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Where was the Roman Army in AD408?
#46
(11-20-2017, 01:02 PM)Robert Vermaat Wrote: we can't really determine (with Elton here) to whaich extent the standing army was manned by non-Romans

Yes, although I think Elton is maybe erring too much on the 'Roman' side in his analysis. His list of individual soldiers and their origins - particularly the ones from the Concordia inscriptions - appears to be largely determined by their names. I mentioned 'Gunthia' above - if Flavius Silvimarus hadn't helpfully noted that he also had a Germanic name, we would have assumed he was entirely Roman! - likewise with the earlier Silvanus, son of the Frank Bonitus, and the same might be true of many of the other 'Roman' names on Elton's list.

In fact, Elton's 'probable Roman' soldiers might more accurately be called 'indeterminate' - which would alter the balance of 'Roman' to 'Non-Roman' considerably...


(11-20-2017, 01:02 PM)Robert Vermaat Wrote: So indeed, the palatine regiments may have been filled with non-Roman warriors, loyal to a man and less to a state

Which sounds rather like the situation in the late Republic, with Caesar's legions...

I notice that even those historians most keen to play down the differences between 'Roman' and 'Germanic' soldiers in this era still have to fall back on phrases like 'the regular Roman army' and 'Roman troops' when discussing, for example, the anti-Stilicho mutiny at Ticinum in 408, or the massacre of the Gothic families which followed. This 'regular Roman army' seems to be a bit of a chimera, appearing at one moment and vanishing the next!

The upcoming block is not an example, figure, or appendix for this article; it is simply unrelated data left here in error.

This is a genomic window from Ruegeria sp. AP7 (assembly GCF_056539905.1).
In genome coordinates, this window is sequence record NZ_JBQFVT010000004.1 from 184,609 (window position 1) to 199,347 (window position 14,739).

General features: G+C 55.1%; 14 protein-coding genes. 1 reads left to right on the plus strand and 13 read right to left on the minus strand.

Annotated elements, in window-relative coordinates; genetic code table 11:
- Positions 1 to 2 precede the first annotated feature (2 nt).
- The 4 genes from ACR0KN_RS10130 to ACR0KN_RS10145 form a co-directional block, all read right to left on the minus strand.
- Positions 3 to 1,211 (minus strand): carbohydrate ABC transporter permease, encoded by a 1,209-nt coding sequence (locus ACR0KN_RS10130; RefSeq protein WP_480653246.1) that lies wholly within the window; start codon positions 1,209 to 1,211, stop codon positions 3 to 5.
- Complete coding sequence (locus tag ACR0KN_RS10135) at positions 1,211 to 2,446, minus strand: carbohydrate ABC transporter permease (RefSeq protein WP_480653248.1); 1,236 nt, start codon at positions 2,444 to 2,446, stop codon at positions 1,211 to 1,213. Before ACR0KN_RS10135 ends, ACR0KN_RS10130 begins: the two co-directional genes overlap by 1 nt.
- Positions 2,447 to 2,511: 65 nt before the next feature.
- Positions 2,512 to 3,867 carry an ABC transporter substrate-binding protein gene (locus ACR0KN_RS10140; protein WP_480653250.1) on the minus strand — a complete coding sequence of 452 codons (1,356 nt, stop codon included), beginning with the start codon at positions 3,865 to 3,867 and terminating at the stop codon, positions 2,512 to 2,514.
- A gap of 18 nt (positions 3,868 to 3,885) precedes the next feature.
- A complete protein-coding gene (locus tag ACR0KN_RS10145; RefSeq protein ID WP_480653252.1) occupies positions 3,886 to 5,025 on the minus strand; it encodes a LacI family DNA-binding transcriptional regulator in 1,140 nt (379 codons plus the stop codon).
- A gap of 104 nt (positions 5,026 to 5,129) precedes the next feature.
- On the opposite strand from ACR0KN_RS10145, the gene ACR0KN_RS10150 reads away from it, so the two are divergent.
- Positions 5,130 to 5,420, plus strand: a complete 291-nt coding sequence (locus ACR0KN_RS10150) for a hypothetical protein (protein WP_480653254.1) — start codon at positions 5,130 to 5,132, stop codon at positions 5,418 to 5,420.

(11-20-2017, 01:24 PM)Flavivs Aetivs Wrote: namely the Notitia. The West still had tens of thousands of men available as field forces.

Bearing all of the above in mind, I find it hard to believe that the Notitia can possibly have been an accurate record of the military situation in the west at the time it was supposedly composed (or last updated...) Unless the field army of Italy, for one, was a sort of paper tiger - all those gloriously-titled 4th century palatine and comitaneses units actually worn down to a few hundred new recruits, conscripts or 'barbarian' soldiers - it's difficult to see how such a massive force could melt away for several years during Alaric's sojourn in Italy, only to reappear again some time later.

While we do know that at least some of the palatine auxilia units from the ND - the Cornuti Seniores, and the units of Batavi, Bracchiati and Heruli etc from Concordia - existed during this period, we have no way of knowing quite what sort of state they might have been in, or what kind of men might have served in them.

So 'tens of thousands' might be a stretch, when we consider that marching 6000 men down from Dalmatia provided a stronger and more disciplined force than relying on units much closer at hand.


(11-20-2017, 01:52 PM)nikgaukroger Wrote: the suppression of Magnus Maximus... the border forces "raided" for their manpower to replenish the field forces, which probably happened again after Eugenius was defeated...

Yes, the defeat of Maximus, and then the very gruelling two-day battle at the Frigidus, must have severely depleted the field armies of both Italy and Gaul. They're both presented as victories - for Theodosius, of course - but could equally be seen as massive defeats for the military manpower of the Roman west, which may never again have recovered.
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#47
(11-20-2017, 01:24 PM)Flavivs Aetivs Wrote: Which is absolutely contrary to the primary source evidence, namely the Notitia. The West still had tens of thousands of men available as field forces.

IF all units mentioned in the ND were at full strength, indeed the army in the West would have had tens of thousands of troops available. IF.